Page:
However, she is acutely aware of the “ad hoc” origins of both the paediatric service in Crumlin and then the adult service in St James’s Hospital, Dublin, and how under-resourced they both are. There is no national centre and no national clinical director to guide countrywide care. “We need an expertise because people die if people don’t realise that people die.”
Educational programmes need to be developed at national level to raise awareness of the condition, agrees Noel Ngwenya, a clinical nurse specialist at the Sickle Cell and Thalassaemia Centre in St James's. Led by consultant haematologist Dr Emma Tuohy, the service became fully operational in 2015 and is now attended by about 200 patients.
Ngwenya’s main responsibility there is to offer patient specialist education on the condition, covering genetics, complications and treatment compliance. Routine treatments involve scheduled blood transfusions every three or four weeks and red blood cell exchange.
“Red blood cell exchange is performed in emergencies such as acute chest syndrome, which can be fatal if untreated, patients presenting with stroke and priapism [persistent, painful erection when blood is trapped in the penis], just to mention a few.”
If there was a centre of excellence in the country, that would go a long way to increasing knowledge among health professionals, says Ngwenya, who has been involved in teaching at the National Ambulance Service training centres in Ballinasloe, Co Galway and Tallaght, Dublin, as well as lecturing post-graduate nursing students.
McMahon says haematologists have proposed that sickle cell disease be added to the conditions covered by the national newborn blood spot screening programme. “Because the gene has spread into the whole population, it would seem logical,” she says, instead of the current situation where maternity hospitals conduct newborn screening on an “ethnic profiling” basis.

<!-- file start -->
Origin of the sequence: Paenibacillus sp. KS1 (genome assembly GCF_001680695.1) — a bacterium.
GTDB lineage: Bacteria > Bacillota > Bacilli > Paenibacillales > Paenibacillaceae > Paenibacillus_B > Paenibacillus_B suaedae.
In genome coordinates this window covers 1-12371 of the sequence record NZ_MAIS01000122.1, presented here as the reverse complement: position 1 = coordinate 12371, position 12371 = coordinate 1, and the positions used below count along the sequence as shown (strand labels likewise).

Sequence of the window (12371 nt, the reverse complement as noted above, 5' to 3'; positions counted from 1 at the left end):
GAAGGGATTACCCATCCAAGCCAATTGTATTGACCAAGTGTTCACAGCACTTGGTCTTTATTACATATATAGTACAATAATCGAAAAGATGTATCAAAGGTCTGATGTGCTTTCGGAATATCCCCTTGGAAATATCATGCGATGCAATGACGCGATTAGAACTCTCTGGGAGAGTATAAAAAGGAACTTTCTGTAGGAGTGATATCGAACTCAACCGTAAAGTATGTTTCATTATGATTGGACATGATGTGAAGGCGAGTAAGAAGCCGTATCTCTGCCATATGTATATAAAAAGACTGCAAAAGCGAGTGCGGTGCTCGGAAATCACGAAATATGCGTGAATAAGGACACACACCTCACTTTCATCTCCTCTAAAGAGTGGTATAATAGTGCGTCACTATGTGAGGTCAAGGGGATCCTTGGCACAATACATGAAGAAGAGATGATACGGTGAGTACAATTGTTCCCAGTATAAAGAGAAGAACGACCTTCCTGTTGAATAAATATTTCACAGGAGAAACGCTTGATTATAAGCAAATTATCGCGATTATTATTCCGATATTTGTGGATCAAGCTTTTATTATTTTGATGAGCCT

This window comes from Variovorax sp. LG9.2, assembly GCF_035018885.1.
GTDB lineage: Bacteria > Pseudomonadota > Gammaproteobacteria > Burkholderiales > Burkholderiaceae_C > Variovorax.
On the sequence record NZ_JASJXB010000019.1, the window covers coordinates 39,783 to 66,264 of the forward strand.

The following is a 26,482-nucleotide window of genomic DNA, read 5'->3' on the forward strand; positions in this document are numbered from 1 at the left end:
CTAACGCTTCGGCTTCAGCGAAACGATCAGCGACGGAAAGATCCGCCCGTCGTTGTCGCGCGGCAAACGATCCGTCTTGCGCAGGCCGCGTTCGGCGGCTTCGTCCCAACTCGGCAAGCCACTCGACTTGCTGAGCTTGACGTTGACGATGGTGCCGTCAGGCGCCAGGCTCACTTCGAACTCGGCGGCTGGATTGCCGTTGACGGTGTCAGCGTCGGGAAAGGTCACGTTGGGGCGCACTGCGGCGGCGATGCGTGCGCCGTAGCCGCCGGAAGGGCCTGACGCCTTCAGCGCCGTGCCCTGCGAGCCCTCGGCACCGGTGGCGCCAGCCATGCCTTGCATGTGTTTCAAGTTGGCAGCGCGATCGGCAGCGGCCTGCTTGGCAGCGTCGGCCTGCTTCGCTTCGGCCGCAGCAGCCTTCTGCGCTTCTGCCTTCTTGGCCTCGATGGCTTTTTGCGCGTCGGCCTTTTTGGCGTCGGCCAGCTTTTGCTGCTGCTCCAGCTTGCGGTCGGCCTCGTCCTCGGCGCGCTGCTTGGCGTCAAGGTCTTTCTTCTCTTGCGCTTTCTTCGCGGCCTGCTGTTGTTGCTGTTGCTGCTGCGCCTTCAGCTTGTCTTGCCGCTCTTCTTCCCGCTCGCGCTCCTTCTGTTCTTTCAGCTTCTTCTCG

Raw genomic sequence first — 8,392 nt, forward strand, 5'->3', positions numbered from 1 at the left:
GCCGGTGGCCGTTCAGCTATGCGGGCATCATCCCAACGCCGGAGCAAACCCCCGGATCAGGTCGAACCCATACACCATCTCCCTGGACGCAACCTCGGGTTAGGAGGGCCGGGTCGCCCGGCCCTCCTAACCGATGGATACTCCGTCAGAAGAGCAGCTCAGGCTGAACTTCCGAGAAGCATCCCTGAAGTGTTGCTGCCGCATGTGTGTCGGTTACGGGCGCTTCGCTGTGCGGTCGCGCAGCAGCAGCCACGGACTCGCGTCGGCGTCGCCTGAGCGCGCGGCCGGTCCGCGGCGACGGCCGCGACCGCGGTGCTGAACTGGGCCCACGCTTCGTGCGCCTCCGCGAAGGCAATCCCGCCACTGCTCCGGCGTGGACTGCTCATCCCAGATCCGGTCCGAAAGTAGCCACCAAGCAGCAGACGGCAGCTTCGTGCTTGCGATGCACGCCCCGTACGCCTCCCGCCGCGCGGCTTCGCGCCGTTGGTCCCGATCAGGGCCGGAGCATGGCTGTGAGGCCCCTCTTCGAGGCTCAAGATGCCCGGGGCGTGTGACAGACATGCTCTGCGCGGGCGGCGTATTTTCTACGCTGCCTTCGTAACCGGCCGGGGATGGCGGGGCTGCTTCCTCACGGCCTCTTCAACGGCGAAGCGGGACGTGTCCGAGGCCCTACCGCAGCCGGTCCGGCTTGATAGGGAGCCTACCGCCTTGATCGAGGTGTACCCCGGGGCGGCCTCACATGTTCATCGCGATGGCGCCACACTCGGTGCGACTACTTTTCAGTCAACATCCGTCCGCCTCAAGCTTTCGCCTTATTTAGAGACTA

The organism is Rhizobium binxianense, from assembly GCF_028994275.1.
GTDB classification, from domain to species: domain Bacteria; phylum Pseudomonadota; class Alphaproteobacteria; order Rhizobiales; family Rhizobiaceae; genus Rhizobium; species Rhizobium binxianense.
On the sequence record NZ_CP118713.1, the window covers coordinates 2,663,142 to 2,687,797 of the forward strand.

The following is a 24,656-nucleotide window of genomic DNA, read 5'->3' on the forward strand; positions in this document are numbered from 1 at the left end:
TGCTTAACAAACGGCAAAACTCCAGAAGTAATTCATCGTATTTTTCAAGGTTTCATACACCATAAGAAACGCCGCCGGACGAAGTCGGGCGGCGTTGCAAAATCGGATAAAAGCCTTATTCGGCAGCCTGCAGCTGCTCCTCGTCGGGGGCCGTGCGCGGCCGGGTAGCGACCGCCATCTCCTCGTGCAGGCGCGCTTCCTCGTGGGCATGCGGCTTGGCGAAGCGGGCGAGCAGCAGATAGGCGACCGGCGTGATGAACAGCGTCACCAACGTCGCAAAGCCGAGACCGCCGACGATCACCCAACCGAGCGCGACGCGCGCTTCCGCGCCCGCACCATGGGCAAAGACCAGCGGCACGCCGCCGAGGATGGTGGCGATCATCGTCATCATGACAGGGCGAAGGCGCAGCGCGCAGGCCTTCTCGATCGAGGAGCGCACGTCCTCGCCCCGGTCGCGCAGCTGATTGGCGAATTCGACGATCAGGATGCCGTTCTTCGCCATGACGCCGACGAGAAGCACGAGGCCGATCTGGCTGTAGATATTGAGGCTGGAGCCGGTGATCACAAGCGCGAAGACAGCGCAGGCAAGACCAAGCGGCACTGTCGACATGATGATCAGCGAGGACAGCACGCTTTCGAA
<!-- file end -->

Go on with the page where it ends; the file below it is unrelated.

However, she acknowledges that maternity hospitals, which do this screening out of commitment to patient care rather than being required to, have “by and large” picked up every child born here with sickle cell disease since 2005, with only “a few misses” of which she’s aware.
Traditionally in their African countries of origin they would be told God has cursed them
Not only is sickle cell disease a medically complex condition to manage but it is also one with a persistent stigma in some ethnic communities. It is why the families interviewed for this article ask that their real names not be used.
Parents don't want their communities to know they have a child with sickle cell because traditionally in their African countries of origin they would be told God has cursed them, explains Lora Ruth Wogu, chief executive and director of patient engagement with Sickle Cell and Thalassaemia Ireland.
Such a belief “is incredibly unfortunate”, says McMahon. “It really impacts the stress and the mental health of the young adult who is living with a disease they can’t talk about.”
Some adolescents or young adults may also have been told that when you have sickle cell, you are just waiting to die, says Wogu. If they were born outside Ireland, a doctor in Africa may have said they would not live past 20, so, as they approach that age, “they don’t care any more. They start to spiral – drinking – whereas a patient with sickle cell should not drink, not smoke, they need to eat well”. On occasion, her organisation has been asked to intervene, to encourage patients to stick to appointments and treatment.
Wogu co-founded Sickle Cell and Thalassaemia Ireland in 2011 to raise awareness of the condition both among migrant communities and health professionals. They go into direct provision centres to talk about the disease, the effects of it, the inheritance pattern and how individuals can seek tests to make sure they don’t carry the gene.
The organisation also supports and advocates for patients, of which it estimates there are about 800 in the country. However, that is quite low for the population size, says Wogu, and there is no accurate data about the prevalence, partly due to the stigma and also some not knowing they have the condition.
She would like to see the establishment of a specialised clinic to test adults for the gene, so they know their status before starting a family. While the Caucasian Irish population may not have sickle cell genes yet, they can carry a dormant gene for thalassaemia, she says. If, through inter-racial marriage, a child inherits a sickle cell gene from one parent and a thalassaemia gene from the other parent, they may be born with sickle cell disease.
Sickle Cell and Thalassaemia Ireland is one of the founders of the Europe Sickle Cell Federation, an umbrella organisation set up to advocate at a European level for new measures such as universal newborn screening. While sickle cell is still classed as a rare disease in Europe, "it's the most common rare disease", she asserts.